Other notable films include George Stevens’ The Only Game in Town (1970), with Elizabeth Taylor; Robert Altman‘s McCabe & Mrs. Miller (1971), with Christie, René Auberjonois, Shelley Duvall, and Keith Carradine; Richard Brooks‘s Dollars (1971), with Hawn; Alan J. Pakula’s The Paralax View (1974), with Hume Cronyn, William Daniels, and Paula Prentiss; Mike Nichols’ The Fortune (1975), with Nicholson, Stockard Channing, Florence Stanley, Richard B. Shull, John Fiedler, and Scatman Crothers; Elaine May’s Ishtar (1987), with Isabelle Adjani, Grodin, and Jack Weston; Love Affair (1994), with Bening, Katharine Hepburn, Garry Shandling, Chloe Webb, Pierce Brosnan, Kate Capshaw, Paul Mazursky, and Brenda Vaccaro; and Peter Chelsom’s Town & Country (2001), with Keaton, Andie MacDowell, Shandling, Jenna Elfman, Nastassja Kinski, Charlton Heston, and Hawn.

Director and collaborator Arthur Penn described Beatty as “the perfect producer”, adding, “He makes everyone demand the best of themselves. Warren stays with a picture through editing, mixing and scoring. He plain works harder than anyone else I have ever seen.” Beatty’s films often have a left-leaning political message. Praising Bulworth, Patricia J. Williams said: “[Beatty] knows power… and this movie is effective precisely because it takes on the issue of power.”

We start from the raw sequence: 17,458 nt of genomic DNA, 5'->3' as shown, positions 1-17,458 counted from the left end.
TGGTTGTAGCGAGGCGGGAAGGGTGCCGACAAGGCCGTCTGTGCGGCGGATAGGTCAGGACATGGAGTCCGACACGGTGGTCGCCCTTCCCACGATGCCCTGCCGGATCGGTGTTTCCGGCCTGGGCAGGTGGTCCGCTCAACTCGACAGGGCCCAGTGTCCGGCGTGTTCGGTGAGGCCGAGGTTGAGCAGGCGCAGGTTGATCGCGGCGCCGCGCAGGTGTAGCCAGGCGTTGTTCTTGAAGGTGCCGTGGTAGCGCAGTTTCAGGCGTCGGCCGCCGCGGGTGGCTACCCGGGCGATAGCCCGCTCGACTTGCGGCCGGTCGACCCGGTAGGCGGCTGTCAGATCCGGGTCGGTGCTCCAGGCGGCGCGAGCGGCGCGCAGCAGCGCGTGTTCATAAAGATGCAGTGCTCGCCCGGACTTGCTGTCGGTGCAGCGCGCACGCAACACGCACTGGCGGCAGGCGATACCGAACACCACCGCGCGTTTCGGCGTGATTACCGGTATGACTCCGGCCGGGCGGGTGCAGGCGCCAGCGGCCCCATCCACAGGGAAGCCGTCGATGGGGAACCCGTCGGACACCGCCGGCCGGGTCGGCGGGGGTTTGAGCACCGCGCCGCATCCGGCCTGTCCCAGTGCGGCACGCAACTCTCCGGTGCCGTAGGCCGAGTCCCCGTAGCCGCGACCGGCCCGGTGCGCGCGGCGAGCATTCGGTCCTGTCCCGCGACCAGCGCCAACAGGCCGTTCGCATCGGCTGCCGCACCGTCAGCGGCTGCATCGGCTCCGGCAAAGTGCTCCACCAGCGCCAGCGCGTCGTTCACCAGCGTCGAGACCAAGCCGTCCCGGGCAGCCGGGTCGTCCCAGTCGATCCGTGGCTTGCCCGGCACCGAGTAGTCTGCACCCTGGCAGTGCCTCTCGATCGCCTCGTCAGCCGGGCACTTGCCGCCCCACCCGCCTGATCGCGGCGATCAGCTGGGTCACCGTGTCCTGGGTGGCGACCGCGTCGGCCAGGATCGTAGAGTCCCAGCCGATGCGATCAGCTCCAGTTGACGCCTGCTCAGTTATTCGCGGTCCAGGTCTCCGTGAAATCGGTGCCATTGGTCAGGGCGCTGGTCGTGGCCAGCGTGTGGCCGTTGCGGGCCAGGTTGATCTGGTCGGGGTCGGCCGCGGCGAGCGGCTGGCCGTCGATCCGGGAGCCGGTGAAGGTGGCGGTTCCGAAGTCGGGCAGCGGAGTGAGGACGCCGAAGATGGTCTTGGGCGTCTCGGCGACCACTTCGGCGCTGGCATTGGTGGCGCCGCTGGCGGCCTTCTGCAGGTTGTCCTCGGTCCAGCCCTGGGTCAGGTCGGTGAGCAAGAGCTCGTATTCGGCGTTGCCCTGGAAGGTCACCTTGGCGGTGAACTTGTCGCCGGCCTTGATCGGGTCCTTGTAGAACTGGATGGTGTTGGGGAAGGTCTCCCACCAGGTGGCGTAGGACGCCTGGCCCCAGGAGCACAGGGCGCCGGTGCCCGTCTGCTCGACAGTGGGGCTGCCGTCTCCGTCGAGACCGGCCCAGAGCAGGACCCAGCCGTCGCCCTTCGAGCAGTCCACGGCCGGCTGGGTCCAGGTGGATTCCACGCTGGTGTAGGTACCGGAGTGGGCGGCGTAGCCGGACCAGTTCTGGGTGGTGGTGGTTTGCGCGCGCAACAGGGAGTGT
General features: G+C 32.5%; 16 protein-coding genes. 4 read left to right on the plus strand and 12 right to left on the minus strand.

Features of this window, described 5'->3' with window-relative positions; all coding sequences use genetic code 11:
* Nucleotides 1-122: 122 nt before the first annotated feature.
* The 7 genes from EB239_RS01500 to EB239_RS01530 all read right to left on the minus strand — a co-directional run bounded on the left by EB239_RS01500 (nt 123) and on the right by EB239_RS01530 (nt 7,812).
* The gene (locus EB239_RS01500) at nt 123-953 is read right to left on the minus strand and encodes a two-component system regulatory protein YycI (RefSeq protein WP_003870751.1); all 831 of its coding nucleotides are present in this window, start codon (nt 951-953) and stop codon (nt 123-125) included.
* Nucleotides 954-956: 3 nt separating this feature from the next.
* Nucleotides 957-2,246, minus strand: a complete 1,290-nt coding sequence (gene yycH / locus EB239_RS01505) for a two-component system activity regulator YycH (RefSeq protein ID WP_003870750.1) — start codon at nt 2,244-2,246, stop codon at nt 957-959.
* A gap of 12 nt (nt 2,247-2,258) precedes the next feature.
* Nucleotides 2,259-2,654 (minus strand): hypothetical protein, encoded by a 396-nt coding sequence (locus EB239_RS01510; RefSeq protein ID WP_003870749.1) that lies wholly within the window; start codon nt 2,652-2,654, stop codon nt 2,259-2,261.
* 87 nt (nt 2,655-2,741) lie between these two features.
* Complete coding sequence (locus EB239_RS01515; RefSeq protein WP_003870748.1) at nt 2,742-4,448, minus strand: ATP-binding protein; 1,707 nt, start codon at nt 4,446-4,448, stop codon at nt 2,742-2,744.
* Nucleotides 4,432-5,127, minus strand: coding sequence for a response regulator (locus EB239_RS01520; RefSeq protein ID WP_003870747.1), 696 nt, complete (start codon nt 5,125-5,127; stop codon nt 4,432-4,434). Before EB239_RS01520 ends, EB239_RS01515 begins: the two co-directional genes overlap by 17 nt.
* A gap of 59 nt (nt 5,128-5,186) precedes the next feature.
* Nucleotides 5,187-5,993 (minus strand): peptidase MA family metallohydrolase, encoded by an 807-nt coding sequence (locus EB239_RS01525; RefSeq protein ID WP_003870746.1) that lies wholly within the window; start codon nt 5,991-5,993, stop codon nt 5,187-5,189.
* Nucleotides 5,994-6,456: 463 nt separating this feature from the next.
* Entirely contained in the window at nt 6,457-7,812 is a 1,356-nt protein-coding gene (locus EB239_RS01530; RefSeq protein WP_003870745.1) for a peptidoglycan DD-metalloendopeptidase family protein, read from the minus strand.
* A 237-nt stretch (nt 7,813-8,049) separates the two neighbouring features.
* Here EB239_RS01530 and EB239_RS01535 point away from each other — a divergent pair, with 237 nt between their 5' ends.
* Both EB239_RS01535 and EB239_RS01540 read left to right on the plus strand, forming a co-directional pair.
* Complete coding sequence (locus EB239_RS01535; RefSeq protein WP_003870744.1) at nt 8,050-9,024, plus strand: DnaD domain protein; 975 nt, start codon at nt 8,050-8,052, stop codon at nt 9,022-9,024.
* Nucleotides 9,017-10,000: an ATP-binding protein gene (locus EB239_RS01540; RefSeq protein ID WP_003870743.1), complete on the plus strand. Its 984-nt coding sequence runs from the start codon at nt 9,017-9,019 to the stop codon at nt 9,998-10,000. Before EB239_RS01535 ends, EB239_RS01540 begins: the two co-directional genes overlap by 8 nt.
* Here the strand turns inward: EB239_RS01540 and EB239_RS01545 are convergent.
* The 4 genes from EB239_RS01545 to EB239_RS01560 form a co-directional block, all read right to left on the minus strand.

Each review will be linked to the title below.

(*seen originally in theaters)

(**seen rereleased in theaters)

  • Splendor in the Grass (1961) – directed by Elia Kazan
  • The Roman Spring of Mrs. Stone (1961) – directed by José Quintero
  • All Fall Down (1962) – directed by John Frankenheimer
  • Lilith (1964) – directed by Robert Rossen
  • Mickey One (1965) – directed by Arthur Penn
  • Promise Her Anything (1965) – directed by Arthur Hiller
  • Kaleidoscope (1966) – directed by Jack Smight
  • Bonnie and Clyde (1967)** – directed by Arthur Penn – also producer
  • The Only Game in Town (1970) – directed by George Stevens
  • McCabe and Mrs. Miller (1971) – directed by Robert Altman
  • Dollars (1971) – directed by Richard Brooks
  • The Parallax View (1974) – directed by Alan J. Pakula
  • Shampoo (1975) – directed by Hal Ashby – also co-writer, producer
  • The Fortune (1975) – directed by Mike Nichols
  • Heaven Can Wait (1978) – co-directed with Buck Henry – also co-writer, producer
  • Reds (1981) – also director, co-writer, producer
  • Ishtar (1987) – directed by Elaine May – also producer
  • Dick Tracy (1990) – also director, producer
  • Bugsy (1991) – directed by Barry Levinson – also co-producer
  • Love Affair (1994) – directed by Glenn Gordon Caron – also co-writer, producer
  • Bulworth (1998) – also director, co-writer, story, co-producer
  • Town & Country (2001) – directed by Peter Chelsom
  • Rules Don’t Apply (2016) – also director, writer, co-story, co-producer